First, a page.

Reprinted with permission from AlterNet.
President Donald Trump signed the Trump Foundation tax returns in four different years when they contained demonstrably false information, according to a new report by Washington Post reporter David Fahrenthold.
As Fahrenthold notes, when you sign a tax return, you pledge that the information contained is accurate to the best of your knowledge under penalty of perjury. Knowingly falsifying a tax return is a felony under federal law. (Many noted that, by contrast, unauthorized border crossing is only a misdemeanor.)
The false information Farenthold reports on, which is confirmed by a recent New York attorney general lawsuit, concerns Trump’s use of his foundation to personally benefit himself, make a political donation, and to help his business. These acts are all barred under the law governing charitable foundations.
Will Trump ever face any consequences for these errors? As Farenthold notes, it’s often hard to bring a case against someone when the only evidence is the false statements themselves. Prosecutors usually like to have other evidence, such as emails documenting an intentional cover-up, to prove that the crime was committed knowingly.
There’s also the little fact that it’s unclear whether a sitting president can be indicted. If the office provides immunity, any such prosecution would have to take place once he’s out of office.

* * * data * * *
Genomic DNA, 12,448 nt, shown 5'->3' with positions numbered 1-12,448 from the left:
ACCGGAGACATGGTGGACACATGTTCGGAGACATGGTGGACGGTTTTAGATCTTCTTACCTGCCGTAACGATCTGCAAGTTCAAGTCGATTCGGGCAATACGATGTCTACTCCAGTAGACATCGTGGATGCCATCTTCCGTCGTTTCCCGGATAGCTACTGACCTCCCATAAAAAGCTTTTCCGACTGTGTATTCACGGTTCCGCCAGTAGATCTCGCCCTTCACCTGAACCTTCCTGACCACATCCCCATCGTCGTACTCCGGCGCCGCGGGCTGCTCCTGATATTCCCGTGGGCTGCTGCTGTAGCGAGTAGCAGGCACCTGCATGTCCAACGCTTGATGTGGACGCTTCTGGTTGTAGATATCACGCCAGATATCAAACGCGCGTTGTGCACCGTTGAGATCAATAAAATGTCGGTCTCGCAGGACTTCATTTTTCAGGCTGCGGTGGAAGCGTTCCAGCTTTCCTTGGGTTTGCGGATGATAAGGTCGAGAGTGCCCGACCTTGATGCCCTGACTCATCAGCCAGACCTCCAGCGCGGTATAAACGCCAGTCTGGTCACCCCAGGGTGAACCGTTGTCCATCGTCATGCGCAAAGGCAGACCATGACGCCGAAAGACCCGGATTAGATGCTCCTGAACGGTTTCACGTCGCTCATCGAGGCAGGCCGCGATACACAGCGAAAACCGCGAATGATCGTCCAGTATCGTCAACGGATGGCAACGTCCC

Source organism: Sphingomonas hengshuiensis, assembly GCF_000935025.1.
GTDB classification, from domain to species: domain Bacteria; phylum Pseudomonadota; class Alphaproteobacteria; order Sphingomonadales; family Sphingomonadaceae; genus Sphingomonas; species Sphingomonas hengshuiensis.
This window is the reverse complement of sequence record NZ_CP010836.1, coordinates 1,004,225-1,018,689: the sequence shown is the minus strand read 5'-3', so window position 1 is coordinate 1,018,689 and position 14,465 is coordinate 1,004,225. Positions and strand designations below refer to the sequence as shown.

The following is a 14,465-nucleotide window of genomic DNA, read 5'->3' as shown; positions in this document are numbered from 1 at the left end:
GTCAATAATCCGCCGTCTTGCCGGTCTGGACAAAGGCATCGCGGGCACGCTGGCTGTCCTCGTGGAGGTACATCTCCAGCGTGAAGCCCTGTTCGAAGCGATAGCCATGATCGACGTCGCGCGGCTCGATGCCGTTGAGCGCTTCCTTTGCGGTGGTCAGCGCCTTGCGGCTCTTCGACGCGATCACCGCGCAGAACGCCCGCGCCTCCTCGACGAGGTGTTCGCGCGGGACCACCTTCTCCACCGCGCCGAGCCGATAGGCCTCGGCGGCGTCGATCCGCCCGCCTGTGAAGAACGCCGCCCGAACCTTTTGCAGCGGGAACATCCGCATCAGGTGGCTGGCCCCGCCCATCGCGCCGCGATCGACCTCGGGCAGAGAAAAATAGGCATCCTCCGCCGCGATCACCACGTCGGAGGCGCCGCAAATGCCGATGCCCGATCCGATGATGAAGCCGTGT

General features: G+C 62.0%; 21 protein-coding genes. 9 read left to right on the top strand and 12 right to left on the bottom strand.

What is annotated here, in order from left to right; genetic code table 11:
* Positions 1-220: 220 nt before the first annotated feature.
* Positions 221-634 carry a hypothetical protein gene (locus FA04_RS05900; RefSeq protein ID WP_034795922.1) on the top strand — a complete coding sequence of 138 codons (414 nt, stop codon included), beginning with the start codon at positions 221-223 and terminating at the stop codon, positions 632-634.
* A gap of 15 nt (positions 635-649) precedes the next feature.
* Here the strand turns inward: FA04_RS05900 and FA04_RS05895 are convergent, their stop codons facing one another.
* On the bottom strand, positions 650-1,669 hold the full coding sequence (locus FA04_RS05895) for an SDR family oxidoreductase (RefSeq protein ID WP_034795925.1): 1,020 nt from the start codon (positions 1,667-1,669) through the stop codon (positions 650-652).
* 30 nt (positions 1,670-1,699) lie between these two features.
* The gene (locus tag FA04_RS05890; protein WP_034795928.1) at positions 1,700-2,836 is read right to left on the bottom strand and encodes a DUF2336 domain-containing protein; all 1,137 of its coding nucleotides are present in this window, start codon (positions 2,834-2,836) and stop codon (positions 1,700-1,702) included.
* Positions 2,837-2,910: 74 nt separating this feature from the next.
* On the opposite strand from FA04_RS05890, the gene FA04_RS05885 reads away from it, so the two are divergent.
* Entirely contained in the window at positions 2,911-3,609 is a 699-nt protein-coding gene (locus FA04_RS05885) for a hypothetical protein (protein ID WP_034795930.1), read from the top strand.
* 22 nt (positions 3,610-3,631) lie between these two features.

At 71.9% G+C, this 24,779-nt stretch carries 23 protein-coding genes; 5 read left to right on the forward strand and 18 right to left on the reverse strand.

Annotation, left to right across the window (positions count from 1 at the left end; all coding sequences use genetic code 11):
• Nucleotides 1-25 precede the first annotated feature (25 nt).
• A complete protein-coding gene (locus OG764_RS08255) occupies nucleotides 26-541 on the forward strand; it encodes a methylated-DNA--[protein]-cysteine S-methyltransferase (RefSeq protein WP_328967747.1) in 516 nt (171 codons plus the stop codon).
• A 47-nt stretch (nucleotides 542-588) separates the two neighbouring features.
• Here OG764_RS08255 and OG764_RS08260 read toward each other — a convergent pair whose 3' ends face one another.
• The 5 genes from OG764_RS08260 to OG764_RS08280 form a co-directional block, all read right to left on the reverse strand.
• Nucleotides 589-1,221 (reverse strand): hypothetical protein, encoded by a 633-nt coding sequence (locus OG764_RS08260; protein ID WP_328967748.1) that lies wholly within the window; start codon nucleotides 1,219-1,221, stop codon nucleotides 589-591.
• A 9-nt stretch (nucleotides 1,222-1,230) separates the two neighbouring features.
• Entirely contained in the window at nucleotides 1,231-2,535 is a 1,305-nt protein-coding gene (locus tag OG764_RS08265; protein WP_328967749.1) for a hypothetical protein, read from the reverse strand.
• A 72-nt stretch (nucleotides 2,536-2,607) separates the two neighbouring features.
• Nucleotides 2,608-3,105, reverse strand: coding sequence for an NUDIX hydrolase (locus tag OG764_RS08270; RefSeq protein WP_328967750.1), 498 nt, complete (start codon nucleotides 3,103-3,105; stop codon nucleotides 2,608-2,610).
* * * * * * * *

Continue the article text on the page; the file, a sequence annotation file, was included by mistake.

But experts told Fahrenthold that there are risks to letting the president off the hook.
If, on the other hand, the IRS does not pursue any public punishment against Trump — but, rather, does nothing or pursues civil penalties in secret — lawyers said they worry the effect would be to erode other taxpayers’ willingness to follow the law.
“Our system of taxation relies on people believing that it’s fair and just and — above all — equally applied, no matter if you’re rich or poor,” said Moore, the Chicago attorney. “It would have an extremely detrimental effect” if Trump faced no obvious punishment for flouting the system.
Trump’s best defense against any potential charges would simply be to say that he had no idea he did anything wrong. The problem with that defense is that he has claimed he has the world’s best memory and that he knows the tax laws better than anyone.
There’s also the fact that he made the mistakes repeatedly, over several years. How likely is it that it was all one big accident?
Cody Fenwick is a reporter and editor. Follow him on Twitter @codytfenwick.